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Reply September 10, 2010 at 01:22 PM horatius said... Dear Editors of the Atlantic, I promise to prepare better word salads for you than Ms. McMegan and will appear half as silly in comments for just half her salary. Also, I'll drag your magazine's good name through the mud half as many times as she does on a daily basis. Can I have her job? Thanks horatius p.s. send me an email at horatiusonthebridge@yahoo.com p.p.s. hugs and kisses Reply September 10, 2010 at 01:29 PM horatius said... Also, my calculator can handle trillions. kthxbai Reply September 10, 2010 at 01:30 PM Mpwdoyle said... Ruh roh, looks like Megan has unfortunately stumbled into the Department of Redundancy Department: "all else ceteris paribus..." To sound intelligent Megan broke out some Latin that only most undergraduate econ students use so they can appear to be smart. However, Megan actually said, "all else all else being equal." Once again Megan has displayed her uncanny knack for saying seemingly important things only to later find out that she has said nothing at all. Reply September 10, 2010 at 01:34 PM Cackalacka said... Give her credit for not using her 'academic lineage' to buttress her assertions this time. Reply September 10, 2010 at 01:50 PM Edmund said... I <3 this thread. In addition, why shouldn't we count the social security trust fund? Its contents are as real as any other financial asset. Reply September 10, 2010 at 01:54 PM El Cid said... I think we should hear more economic from Sarah Palin as this would help further flesh out these complicated issues. And maybe also Kate Gosselin and The Situation. Reply September 10, 2010 at 01:54 PM L2P said... Megan, Here (http://www.actuary.org/pdf/pension/fundamentals_0704.pdf) is a nice little summary of how pension actuaries actually calculate pension liabilities. Don't worry, it's short on math - you can make it through. Just FYI. (Since you probably won't, here's an interesting quote (note the parts about how far forward actuarial projections are made - much farther than 30 years): The actuary calculates the expected future pension payments for each participant in the plan using the companyâ&#x20AC;&#x2122;s participant data and plan provisions. These future benefit http://delong.typepad.com/sdj/2010/09/did-megan-mcardle-really-graduate-from-a-business-school.html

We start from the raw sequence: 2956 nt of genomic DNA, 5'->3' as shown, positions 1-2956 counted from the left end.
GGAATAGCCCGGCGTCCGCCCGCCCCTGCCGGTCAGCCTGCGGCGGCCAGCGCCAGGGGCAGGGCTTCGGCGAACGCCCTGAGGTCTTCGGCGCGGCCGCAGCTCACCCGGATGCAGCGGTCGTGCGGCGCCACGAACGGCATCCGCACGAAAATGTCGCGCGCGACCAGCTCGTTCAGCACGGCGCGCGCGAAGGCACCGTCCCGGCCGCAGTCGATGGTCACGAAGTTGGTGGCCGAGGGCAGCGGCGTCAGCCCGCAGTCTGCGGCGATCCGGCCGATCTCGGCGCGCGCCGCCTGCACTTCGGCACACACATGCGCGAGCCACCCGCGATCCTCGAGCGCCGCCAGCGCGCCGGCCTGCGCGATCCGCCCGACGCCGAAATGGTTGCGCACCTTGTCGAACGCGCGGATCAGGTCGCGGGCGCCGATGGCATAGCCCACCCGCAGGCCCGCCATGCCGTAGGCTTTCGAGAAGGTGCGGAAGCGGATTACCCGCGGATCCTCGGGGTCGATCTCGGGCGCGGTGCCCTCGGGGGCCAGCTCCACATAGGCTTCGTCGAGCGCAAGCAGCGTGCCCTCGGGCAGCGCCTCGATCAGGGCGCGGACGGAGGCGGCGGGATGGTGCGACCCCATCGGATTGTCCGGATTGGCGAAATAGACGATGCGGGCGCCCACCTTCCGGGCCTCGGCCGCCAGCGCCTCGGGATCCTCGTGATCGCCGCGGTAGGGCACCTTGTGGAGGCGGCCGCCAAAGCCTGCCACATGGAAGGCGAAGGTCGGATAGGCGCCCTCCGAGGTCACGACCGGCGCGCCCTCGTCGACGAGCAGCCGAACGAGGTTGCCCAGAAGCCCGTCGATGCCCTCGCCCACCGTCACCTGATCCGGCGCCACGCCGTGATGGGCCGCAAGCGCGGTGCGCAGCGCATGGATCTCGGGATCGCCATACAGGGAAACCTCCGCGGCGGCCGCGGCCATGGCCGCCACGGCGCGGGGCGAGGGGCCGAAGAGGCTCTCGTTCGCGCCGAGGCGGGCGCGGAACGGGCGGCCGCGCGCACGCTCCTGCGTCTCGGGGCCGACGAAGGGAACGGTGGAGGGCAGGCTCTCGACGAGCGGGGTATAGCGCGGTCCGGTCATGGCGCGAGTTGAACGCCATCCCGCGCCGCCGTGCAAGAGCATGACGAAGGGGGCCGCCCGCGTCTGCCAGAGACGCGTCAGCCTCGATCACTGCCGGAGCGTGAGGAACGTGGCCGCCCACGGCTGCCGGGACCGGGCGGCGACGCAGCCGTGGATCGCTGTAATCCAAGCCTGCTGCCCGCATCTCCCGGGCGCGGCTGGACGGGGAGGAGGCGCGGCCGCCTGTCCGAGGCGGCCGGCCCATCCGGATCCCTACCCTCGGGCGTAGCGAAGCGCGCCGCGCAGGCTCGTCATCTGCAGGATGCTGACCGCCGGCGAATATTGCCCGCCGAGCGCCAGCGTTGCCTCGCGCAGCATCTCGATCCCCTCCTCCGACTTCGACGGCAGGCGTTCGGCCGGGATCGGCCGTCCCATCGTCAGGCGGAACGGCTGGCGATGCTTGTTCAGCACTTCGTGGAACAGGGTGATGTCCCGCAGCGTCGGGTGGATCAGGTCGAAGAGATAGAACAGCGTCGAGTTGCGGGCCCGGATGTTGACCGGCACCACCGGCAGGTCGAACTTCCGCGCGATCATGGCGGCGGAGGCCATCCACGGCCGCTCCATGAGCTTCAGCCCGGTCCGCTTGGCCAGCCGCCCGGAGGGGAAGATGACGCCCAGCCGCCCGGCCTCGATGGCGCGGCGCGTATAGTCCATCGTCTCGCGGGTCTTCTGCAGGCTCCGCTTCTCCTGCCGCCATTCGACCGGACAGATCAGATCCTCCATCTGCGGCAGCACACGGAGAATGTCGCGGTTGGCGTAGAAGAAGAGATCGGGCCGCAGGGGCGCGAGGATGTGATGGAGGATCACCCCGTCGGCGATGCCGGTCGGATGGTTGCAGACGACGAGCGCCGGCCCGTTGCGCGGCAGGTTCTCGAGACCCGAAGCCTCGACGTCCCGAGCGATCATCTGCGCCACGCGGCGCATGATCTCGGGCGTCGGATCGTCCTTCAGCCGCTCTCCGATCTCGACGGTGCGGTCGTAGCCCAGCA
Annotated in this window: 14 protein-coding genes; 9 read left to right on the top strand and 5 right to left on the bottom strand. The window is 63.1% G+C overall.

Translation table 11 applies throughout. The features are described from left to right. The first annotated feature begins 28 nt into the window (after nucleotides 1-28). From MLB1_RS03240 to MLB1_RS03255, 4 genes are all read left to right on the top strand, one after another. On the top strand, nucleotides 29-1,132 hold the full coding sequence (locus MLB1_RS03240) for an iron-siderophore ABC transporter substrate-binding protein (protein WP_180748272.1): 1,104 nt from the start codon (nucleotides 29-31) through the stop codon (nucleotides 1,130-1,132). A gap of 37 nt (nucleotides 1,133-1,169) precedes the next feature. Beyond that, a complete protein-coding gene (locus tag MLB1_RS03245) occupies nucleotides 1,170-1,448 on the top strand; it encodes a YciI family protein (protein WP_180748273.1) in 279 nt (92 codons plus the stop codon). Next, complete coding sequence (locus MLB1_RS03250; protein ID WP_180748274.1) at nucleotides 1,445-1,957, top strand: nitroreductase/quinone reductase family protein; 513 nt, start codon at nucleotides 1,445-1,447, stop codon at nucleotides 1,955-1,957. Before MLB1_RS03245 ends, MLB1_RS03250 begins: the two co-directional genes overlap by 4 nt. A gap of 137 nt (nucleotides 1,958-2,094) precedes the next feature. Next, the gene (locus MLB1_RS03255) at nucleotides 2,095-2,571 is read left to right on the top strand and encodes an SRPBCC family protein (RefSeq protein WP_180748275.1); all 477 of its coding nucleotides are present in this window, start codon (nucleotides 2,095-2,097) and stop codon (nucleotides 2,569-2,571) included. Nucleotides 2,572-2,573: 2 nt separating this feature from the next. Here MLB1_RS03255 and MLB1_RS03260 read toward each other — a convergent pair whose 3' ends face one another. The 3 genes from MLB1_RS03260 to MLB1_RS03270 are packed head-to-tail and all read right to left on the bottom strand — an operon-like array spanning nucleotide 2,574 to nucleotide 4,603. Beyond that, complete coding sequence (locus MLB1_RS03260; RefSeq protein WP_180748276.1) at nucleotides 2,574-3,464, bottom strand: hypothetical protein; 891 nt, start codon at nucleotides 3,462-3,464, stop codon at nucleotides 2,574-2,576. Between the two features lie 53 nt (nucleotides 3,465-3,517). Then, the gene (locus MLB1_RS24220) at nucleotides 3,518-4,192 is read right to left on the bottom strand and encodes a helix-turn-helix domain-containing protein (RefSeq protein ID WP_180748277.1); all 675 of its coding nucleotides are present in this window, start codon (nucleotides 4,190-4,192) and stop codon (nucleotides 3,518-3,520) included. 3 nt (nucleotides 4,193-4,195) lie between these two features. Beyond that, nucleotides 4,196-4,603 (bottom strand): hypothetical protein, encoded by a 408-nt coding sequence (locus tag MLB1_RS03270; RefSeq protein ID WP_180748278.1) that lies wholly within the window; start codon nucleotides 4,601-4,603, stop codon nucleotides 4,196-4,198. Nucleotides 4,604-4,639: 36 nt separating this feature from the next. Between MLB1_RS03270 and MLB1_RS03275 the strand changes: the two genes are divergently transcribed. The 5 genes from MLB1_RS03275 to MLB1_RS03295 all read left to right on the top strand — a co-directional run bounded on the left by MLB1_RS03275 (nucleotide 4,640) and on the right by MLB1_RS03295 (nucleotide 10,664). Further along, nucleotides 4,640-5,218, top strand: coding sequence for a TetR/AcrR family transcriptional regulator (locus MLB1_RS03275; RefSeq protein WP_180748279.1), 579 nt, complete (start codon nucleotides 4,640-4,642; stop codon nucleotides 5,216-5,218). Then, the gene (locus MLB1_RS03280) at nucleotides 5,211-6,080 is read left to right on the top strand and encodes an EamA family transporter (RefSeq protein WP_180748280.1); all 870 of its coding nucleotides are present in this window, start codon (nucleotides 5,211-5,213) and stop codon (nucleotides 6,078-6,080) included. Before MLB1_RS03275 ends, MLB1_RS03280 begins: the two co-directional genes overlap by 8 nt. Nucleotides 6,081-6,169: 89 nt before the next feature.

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payments consider the individualâ&#x20AC;&#x2122;s compensation and service history, and when that individual might be expected to die, quit, become disabled or retire. Each future payment is discounted from the date of payment to today using the actuarial assumptions. Actuaries call this discounted amount the present value of future benefits PVFB) and it represents the present value of all benefits expected to be paid from the plan to current plan participants. If assumptions are correct (and if it were allowed), the company could theoretically set aside that amount of money in a plan today and it would cover payments from the plan, including those for service not yet rendered. Note this amount considers future service the participant is expected to earn and future pay increases. Reply September 10, 2010 at 02:04 PM Megan McArdle said in reply to aimai... [I think this calls for a technical foul. That's not the argument] Your argument seems to consist of saying that since you have no idea about the relevant economics, the guy who agrees with you must be right. Reply September 10, 2010 at 02:05 PM binz said in reply to horatius... I can do better than that, horatius. Dear Editors of the Atlantic, I promise to provide an absolutely cretinous and duplicitous word salad, an ignorant impenetrable mass of buzzwords at least as nonsensical as Ms. McMegan herself provides, if not better. And I will do it for FREE. Yes you read that correctly. I will provide stupidity and ignorance -- an amount and of a quality equal or better to McMegans' -- for absolutely FREE. Furthermore, I promise I will not make your magazine's good name look any worse, and I am certain I will not appear noticeably more silly or more of a dumbass than your current Business and Economics editor. Remember, I will work for FREE, and that represents a superlative value for your magazine. Why pay for the stupid you have now when you can obtain the same or better for nothing? Thanks binz p.s. Sorry horatius. 'Free market, bitchez!' and all that, ya know. Reply September 10, 2010 at 02:07 PM aimai said... Megan, Well, its not my argument. Just a hobby. But, yeah, ceteris paribus, of course I take the arguments of an actual Professor of Economics, whose intellectual history I happen to know right back to undergrad days, over a well known intellectual fake like yourself. As I believe I said previously on a blog post devoted to Joe Klein I don't despise you because I don't read your stuff. I do read your stuff. That's precisely why I know that you are full of shit. Every. Single. Time. As for the econ stuff since you basically know nothing more than I learned in Ec. 10 lo these many years ago I'm perfectly capable of evaluating the majority of your arguments. I'm just bored trying of playing the game of "spot the incoherent and misleading argument" since that always starts at the first word and continues right through each thread. But really, all this is besides the point.